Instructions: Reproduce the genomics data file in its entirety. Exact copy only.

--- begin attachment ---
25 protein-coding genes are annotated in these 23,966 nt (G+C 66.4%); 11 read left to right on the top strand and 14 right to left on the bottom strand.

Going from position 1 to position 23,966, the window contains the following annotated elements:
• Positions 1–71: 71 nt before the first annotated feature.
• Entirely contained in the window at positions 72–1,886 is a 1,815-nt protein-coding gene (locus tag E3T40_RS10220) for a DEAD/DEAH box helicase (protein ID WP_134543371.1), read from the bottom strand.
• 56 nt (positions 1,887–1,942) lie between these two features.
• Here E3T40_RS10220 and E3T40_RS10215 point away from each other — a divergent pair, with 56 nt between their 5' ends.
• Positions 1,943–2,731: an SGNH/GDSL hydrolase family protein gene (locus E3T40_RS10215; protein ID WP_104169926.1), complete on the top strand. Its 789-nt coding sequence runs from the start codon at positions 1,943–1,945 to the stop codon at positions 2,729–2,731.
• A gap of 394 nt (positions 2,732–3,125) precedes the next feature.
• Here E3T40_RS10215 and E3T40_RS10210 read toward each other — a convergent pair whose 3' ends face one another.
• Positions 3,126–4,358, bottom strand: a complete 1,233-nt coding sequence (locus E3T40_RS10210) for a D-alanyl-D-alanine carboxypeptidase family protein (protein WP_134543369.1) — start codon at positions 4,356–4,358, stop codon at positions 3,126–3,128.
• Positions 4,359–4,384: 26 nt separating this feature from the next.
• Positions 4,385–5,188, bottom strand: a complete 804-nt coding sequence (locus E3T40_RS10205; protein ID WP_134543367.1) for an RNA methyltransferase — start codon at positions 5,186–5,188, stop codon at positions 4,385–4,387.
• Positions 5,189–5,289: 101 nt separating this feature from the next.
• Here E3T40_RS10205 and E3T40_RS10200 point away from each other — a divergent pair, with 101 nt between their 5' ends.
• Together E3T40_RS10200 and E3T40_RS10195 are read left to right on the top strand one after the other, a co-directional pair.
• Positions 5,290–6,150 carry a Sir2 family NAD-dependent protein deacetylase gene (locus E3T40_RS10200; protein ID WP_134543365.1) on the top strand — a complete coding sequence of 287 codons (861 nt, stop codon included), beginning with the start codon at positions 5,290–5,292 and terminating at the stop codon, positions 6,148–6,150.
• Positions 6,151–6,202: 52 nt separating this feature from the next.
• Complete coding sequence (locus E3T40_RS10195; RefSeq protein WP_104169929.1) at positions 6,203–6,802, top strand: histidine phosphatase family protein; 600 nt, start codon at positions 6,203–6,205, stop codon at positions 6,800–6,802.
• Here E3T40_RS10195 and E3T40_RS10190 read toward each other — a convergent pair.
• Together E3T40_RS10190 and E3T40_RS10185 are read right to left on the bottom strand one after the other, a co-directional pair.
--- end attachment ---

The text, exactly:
25 protein-coding genes are annotated in these 23,966 nt (G+C 66.4%); 11 read left to right on the top strand and 14 right to left on the bottom strand.

Going from position 1 to position 23,966, the window contains the following annotated elements:
• Positions 1–71: 71 nt before the first annotated feature.
• Entirely contained in the window at positions 72–1,886 is a 1,815-nt protein-coding gene (locus tag E3T40_RS10220) for a DEAD/DEAH box helicase (protein ID WP_134543371.1), read from the bottom strand.
• 56 nt (positions 1,887–1,942) lie between these two features.
• Here E3T40_RS10220 and E3T40_RS10215 point away from each other — a divergent pair, with 56 nt between their 5' ends.
• Positions 1,943–2,731: an SGNH/GDSL hydrolase family protein gene (locus E3T40_RS10215; protein ID WP_104169926.1), complete on the top strand. Its 789-nt coding sequence runs from the start codon at positions 1,943–1,945 to the stop codon at positions 2,729–2,731.
• A gap of 394 nt (positions 2,732–3,125) precedes the next feature.
• Here E3T40_RS10215 and E3T40_RS10210 read toward each other — a convergent pair whose 3' ends face one another.
• Positions 3,126–4,358, bottom strand: a complete 1,233-nt coding sequence (locus E3T40_RS10210) for a D-alanyl-D-alanine carboxypeptidase family protein (protein WP_134543369.1) — start codon at positions 4,356–4,358, stop codon at positions 3,126–3,128.
• Positions 4,359–4,384: 26 nt separating this feature from the next.
• Positions 4,385–5,188, bottom strand: a complete 804-nt coding sequence (locus E3T40_RS10205; protein ID WP_134543367.1) for an RNA methyltransferase — start codon at positions 5,186–5,188, stop codon at positions 4,385–4,387.
• Positions 5,189–5,289: 101 nt separating this feature from the next.
• Here E3T40_RS10205 and E3T40_RS10200 point away from each other — a divergent pair, with 101 nt between their 5' ends.
• Together E3T40_RS10200 and E3T40_RS10195 are read left to right on the top strand one after the other, a co-directional pair.
• Positions 5,290–6,150 carry a Sir2 family NAD-dependent protein deacetylase gene (locus E3T40_RS10200; protein ID WP_134543365.1) on the top strand — a complete coding sequence of 287 codons (861 nt, stop codon included), beginning with the start codon at positions 5,290–5,292 and terminating at the stop codon, positions 6,148–6,150.
• Positions 6,151–6,202: 52 nt separating this feature from the next.
• Complete coding sequence (locus E3T40_RS10195; RefSeq protein WP_104169929.1) at positions 6,203–6,802, top strand: histidine phosphatase family protein; 600 nt, start codon at positions 6,203–6,205, stop codon at positions 6,800–6,802.
• Here E3T40_RS10195 and E3T40_RS10190 read toward each other — a convergent pair.
• Together E3T40_RS10190 and E3T40_RS10185 are read right to left on the bottom strand one after the other, a co-directional pair.